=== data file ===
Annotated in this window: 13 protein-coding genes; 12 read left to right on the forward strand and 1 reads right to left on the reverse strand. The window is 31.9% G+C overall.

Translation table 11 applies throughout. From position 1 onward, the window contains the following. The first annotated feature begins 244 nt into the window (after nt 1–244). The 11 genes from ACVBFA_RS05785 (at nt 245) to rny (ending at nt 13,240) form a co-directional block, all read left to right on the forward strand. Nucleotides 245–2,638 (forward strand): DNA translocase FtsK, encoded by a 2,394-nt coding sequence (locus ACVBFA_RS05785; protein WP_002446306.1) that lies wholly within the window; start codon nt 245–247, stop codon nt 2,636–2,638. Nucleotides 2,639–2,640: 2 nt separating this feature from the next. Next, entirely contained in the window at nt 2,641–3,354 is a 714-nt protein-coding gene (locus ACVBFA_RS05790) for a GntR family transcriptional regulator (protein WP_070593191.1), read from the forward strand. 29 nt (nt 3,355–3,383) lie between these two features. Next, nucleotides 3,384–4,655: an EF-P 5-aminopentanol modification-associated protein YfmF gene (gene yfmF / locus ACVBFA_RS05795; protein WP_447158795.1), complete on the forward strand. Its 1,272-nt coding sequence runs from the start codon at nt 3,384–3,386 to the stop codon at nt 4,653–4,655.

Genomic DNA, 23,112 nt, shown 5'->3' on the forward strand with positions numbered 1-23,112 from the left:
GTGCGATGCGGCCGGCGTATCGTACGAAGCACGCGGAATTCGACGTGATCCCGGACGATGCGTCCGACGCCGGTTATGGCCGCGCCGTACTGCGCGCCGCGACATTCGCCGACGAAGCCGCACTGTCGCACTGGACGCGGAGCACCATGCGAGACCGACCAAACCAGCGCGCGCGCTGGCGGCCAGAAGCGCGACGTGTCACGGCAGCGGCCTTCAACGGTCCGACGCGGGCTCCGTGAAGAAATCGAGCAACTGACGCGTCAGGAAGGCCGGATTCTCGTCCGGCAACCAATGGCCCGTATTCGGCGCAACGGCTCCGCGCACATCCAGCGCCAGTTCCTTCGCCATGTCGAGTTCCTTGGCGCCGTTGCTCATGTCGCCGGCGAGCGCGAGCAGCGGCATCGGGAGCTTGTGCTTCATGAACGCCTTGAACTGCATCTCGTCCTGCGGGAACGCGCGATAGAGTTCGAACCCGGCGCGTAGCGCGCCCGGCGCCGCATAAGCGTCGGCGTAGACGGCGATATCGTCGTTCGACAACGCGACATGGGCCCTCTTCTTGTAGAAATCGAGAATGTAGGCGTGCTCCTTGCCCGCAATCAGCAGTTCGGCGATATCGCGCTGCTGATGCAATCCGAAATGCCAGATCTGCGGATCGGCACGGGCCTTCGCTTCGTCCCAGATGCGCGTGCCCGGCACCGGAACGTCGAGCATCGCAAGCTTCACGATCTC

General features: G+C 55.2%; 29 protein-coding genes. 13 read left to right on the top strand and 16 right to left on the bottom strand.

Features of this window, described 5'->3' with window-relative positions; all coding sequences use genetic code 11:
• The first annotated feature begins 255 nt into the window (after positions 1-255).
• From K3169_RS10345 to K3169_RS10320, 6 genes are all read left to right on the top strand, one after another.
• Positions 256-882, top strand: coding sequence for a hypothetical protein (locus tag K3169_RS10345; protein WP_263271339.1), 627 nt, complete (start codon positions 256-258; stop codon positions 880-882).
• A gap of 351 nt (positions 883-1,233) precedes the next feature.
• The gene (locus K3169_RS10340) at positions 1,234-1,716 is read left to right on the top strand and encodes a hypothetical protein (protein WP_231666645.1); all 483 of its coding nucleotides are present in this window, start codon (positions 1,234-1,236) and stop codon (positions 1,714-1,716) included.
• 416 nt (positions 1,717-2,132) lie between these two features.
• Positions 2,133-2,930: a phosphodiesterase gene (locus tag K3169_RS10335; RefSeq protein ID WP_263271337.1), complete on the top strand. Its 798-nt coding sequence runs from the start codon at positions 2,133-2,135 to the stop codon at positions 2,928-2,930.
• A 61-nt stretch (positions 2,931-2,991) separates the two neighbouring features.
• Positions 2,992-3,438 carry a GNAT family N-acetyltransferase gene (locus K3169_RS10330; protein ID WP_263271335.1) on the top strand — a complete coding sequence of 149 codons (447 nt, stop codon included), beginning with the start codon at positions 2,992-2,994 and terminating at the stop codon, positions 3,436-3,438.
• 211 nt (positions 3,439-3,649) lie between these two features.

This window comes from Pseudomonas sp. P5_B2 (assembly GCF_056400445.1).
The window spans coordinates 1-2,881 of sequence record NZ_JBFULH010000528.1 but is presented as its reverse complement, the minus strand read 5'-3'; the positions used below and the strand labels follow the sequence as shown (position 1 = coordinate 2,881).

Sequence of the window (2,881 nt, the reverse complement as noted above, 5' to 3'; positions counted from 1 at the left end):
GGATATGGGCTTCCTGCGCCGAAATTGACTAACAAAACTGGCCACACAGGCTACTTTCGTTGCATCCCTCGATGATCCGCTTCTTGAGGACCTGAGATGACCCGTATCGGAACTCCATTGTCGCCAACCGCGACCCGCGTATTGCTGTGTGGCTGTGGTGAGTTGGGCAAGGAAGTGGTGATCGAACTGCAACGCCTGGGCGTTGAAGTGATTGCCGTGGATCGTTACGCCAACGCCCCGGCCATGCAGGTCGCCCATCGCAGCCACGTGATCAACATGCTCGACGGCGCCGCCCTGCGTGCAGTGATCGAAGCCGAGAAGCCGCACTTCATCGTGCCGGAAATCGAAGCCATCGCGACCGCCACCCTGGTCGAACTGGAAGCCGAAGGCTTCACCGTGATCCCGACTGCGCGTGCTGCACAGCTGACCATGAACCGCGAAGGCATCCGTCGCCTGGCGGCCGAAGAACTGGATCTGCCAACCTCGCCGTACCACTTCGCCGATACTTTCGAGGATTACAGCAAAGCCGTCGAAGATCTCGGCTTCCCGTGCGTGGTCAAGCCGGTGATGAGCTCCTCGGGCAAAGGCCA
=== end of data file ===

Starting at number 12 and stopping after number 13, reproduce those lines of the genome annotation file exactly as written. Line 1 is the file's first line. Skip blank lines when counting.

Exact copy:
• 416 nt (positions 1,717-2,132) lie between these two features.
• Positions 2,133-2,930: a phosphodiesterase gene (locus tag K3169_RS10335; RefSeq protein ID WP_263271337.1), complete on the top strand. Its 798-nt coding sequence runs from the start codon at positions 2,133-2,135 to the stop codon at positions 2,928-2,930.